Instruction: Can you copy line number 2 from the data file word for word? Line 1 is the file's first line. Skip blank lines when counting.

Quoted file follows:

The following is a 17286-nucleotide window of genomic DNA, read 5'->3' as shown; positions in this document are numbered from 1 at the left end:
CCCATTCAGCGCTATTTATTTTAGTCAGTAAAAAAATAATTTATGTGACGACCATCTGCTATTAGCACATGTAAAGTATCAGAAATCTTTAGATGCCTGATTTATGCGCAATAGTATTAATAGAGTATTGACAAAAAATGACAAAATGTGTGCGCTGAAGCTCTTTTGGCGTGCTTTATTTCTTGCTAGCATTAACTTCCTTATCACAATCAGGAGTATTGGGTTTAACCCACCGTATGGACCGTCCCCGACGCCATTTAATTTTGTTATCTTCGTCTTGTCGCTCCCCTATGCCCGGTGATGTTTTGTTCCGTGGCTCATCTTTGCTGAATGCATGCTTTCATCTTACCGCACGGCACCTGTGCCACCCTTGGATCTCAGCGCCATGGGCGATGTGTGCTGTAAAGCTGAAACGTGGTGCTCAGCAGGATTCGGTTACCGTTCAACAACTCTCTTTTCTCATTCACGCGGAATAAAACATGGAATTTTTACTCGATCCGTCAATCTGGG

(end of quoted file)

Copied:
CCCATTCAGCGCTATTTATTTTAGTCAGTAAAAAAATAATTTATGTGACGACCATCTGCTATTAGCACATGTAAAGTATCAGAAATCTTTAGATGCCTGATTTATGCGCAATAGTATTAATAGAGTATTGACAAAAAATGACAAAATGTGTGCGCTGAAGCTCTTTTGGCGTGCTTTATTTCTTGCTAGCATTAACTTCCTTATCACAATCAGGAGTATTGGGTTTAACCCACCGTATGGACCGTCCCCGACGCCATTTAATTTTGTTATCTTCGTCTTGTCGCTCCCCTATGCCCGGTGATGTTTTGTTCCGTGGCTCATCTTTGCTGAATGCATGCTTTCATCTTACCGCACGGCACCTGTGCCACCCTTGGATCTCAGCGCCATGGGCGATGTGTGCTGTAAAGCTGAAACGTGGTGCTCAGCAGGATTCGGTTACCGTTCAACAACTCTCTTTTCTCATTCACGCGGAATAAAACATGGAATTTTTACTCGATCCGTCAATCTGGG